Throughout Catalonia, revolution is in the air. It was just last year that the Parliament of Catalonia voted to declare their independence from Spain. Their claim for self-government is not new, but deeply rooted in Catalonia’s medieval history.
To see medieval Catalonia for ourselves, we left Barcelona and moved 50 miles (80 km) northeast to the provincial capital of Girona. Along the way, “La Estelada”, the single-starred unofficial national flag of the independence-seeking Catalán Republic draped the balconies of nearly every apartment building.
During the Middle Ages, while the rest of Spain battled Muslim rule, Charlemagne and his Christian Frankish Empire conquered Catalonia to establish a buffer from the Muslim advance. In Girona, we surveyed the old town atop Charlemagne’s fortified wall, the longest remaining 9th century Carolingian wall in Europe.
Behind the wall, Girona’s medieval cathedral pierces the city skyline. Begun with a Romanesque design and completed in the Gothic style, it represents the two principal architectural styles of the Middle Ages. With its classic medieval façade and the world’s widest Gothic nave, HBO featured the Girona cathedral in its medieval-fantasy series Game of Thrones.
By the end of the 9th century, Wilfred the Hairy united the feudal Frankish counties and established the original independent Catalonia. According to legend, as Wilfred was dying from battle injuries, his associate Charles the Bald dipped his fingers into Wilfred’s wound and drew four bloody stripes on a golden shield, creating the Catalán flag.
Outside Girona, medieval towns and villages built of stone dot the Catalán landscape. To explore the countryside, we visited the well-maintained town of Besalú, and crossed its spectacular 12th century Romanesque bridge.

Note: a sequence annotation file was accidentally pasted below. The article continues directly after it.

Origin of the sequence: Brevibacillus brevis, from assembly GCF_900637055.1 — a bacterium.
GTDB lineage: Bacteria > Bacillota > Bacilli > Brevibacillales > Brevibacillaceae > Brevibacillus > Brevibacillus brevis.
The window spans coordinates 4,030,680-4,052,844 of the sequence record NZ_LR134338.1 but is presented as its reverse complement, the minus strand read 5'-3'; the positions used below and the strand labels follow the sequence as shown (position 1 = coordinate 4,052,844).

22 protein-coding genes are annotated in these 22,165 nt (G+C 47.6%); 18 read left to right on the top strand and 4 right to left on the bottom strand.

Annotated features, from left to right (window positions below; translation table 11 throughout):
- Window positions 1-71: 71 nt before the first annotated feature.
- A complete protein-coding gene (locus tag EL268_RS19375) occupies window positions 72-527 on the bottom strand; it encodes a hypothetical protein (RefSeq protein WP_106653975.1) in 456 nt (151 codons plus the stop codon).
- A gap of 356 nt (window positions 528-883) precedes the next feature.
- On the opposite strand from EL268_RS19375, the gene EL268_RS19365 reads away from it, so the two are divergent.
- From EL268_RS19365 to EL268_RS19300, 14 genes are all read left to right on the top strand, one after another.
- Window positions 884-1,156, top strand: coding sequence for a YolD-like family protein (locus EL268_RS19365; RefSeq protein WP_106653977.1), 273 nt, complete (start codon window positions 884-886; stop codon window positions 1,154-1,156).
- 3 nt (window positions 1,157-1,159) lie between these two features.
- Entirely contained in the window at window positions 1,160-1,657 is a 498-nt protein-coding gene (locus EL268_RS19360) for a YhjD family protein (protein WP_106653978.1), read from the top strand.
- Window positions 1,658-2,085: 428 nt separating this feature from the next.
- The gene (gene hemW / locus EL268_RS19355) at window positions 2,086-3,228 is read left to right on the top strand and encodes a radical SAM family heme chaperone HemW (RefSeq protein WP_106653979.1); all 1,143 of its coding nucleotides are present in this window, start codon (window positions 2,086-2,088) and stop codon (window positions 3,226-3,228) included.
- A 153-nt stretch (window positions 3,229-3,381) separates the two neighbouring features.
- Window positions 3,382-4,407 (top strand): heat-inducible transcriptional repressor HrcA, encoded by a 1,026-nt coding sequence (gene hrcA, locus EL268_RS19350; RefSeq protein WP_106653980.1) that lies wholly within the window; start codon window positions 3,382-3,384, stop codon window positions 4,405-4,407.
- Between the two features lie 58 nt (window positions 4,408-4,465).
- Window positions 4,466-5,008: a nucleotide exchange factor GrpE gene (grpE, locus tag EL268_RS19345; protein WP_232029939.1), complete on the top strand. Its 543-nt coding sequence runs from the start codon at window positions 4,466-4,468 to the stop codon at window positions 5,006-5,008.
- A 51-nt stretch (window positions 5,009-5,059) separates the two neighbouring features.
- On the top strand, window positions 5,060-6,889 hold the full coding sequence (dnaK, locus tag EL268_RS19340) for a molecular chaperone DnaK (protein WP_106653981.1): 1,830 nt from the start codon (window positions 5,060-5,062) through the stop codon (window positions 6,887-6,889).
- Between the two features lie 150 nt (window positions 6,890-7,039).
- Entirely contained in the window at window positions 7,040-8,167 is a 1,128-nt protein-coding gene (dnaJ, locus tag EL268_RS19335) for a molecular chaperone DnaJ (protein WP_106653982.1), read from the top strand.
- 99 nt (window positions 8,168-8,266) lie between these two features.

Another striking medieval town is Castellfollit de la Roca at the confluence of the Fluvià and Toronell Rivers. The entire place, including its square-sided Romanesque church tower, is perched precariously atop a 165-foot (50 m) high precipice of columnar volcanic basalt.
By the 12th century, Catalonia had united with the Crown of Aragon, and became the base of a powerful sea power. As Catalonia expanded its territory across the western Mediterranean, it became the wealthiest and most important region of the Iberian Peninsula.
Around this time back in Girona, a community of Jewish citizens was also prospering. With its high stone walls and narrow cobbled streets, Girona’s once-thriving Call neighborhood remains the best preserved medieval Jewish quarter in western Europe.
In the remarkable year of 1492, the Catholic Monarchs expelled the Jews from Spain, finally defeated the Muslims, and merged Catalonia with the rest of Spain. In exchange, Catalonia retained its autonomy, including its own currency, customs, laws, and language.
Today, the majority of Cataláns feel they are unfairly shouldering the financial burdens of Spain. But beyond the economics, their appeal for self-determination is based on a long history of autonomy and a fervent cultural pride, deeply embedded in Catalonia’s medieval roots.
Feature Image: Yellow ribbon in support of jailed Catalán pro-independence leaders, tied to the Gustave Eiffel Bridge over Griona’s Onyar River.
Blogger’s Note: Next week, we are moving on to the Costa Brava, Catalonia’s rugged coast.